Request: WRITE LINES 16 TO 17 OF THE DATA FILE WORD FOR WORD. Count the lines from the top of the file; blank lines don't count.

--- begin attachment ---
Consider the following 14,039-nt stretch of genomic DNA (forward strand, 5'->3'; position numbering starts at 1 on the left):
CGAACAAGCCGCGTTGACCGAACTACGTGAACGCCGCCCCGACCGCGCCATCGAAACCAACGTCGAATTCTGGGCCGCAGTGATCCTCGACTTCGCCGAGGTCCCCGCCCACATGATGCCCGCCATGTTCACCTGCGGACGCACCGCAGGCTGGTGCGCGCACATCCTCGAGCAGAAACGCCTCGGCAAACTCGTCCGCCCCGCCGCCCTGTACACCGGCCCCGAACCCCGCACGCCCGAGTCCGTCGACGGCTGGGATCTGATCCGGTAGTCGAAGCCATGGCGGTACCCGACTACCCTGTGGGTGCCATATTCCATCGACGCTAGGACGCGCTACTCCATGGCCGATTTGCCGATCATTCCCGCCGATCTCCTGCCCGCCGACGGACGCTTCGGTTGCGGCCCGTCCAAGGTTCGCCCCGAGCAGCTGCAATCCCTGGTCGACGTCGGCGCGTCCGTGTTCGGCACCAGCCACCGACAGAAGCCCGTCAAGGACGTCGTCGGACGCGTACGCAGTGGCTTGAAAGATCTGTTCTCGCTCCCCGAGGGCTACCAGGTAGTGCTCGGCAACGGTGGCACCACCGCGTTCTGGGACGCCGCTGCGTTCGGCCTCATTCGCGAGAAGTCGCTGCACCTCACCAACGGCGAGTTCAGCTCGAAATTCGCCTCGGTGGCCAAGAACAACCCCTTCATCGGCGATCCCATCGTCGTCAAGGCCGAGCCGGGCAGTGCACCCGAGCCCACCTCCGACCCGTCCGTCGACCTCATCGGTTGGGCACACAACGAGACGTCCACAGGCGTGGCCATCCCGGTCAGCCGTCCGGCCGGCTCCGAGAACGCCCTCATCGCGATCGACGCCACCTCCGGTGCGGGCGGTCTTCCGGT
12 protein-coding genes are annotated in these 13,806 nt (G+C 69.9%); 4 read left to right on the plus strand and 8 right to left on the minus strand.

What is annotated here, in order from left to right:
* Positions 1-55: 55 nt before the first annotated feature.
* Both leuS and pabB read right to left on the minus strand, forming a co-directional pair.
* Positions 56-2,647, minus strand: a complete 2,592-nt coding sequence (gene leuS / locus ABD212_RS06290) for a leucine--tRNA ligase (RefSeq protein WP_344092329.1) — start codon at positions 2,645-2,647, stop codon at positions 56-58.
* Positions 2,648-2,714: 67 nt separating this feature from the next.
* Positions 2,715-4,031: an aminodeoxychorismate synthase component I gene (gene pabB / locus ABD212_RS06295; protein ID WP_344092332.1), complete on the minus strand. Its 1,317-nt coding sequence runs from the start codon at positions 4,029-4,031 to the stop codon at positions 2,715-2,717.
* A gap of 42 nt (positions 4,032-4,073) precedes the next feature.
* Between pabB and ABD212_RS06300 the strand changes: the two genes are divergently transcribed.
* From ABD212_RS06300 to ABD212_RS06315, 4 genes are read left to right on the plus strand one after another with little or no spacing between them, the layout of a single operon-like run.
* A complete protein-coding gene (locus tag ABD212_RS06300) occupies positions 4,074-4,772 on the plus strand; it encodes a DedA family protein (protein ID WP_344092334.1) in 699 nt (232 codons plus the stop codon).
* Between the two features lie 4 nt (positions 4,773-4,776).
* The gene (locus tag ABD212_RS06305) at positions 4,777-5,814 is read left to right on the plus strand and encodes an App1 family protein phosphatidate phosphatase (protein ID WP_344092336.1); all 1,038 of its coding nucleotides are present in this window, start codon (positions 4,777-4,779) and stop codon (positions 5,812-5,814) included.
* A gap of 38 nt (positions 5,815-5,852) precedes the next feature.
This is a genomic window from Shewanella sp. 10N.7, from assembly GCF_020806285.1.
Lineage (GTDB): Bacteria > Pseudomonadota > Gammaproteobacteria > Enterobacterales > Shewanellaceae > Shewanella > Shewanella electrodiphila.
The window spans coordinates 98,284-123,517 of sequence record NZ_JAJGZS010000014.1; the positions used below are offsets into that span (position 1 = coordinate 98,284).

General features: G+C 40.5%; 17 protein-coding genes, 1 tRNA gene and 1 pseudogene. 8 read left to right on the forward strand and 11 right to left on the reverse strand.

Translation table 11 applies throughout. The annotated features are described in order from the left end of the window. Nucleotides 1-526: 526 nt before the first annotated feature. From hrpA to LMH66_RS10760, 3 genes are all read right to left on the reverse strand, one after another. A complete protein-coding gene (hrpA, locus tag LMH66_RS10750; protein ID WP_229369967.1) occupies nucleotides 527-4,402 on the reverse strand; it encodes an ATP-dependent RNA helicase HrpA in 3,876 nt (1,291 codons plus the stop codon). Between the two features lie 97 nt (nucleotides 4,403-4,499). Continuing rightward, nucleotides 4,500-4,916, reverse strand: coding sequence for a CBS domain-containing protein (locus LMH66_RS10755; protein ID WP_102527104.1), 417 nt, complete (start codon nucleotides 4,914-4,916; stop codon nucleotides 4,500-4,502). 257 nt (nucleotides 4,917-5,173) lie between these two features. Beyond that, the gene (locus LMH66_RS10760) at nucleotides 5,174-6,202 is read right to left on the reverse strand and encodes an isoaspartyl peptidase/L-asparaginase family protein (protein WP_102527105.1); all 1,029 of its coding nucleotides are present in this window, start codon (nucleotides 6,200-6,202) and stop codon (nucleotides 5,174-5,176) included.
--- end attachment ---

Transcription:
* A gap of 38 nt (positions 5,815-5,852) precedes the next feature.
This is a genomic window from Shewanella sp. 10N.7, from assembly GCF_020806285.1.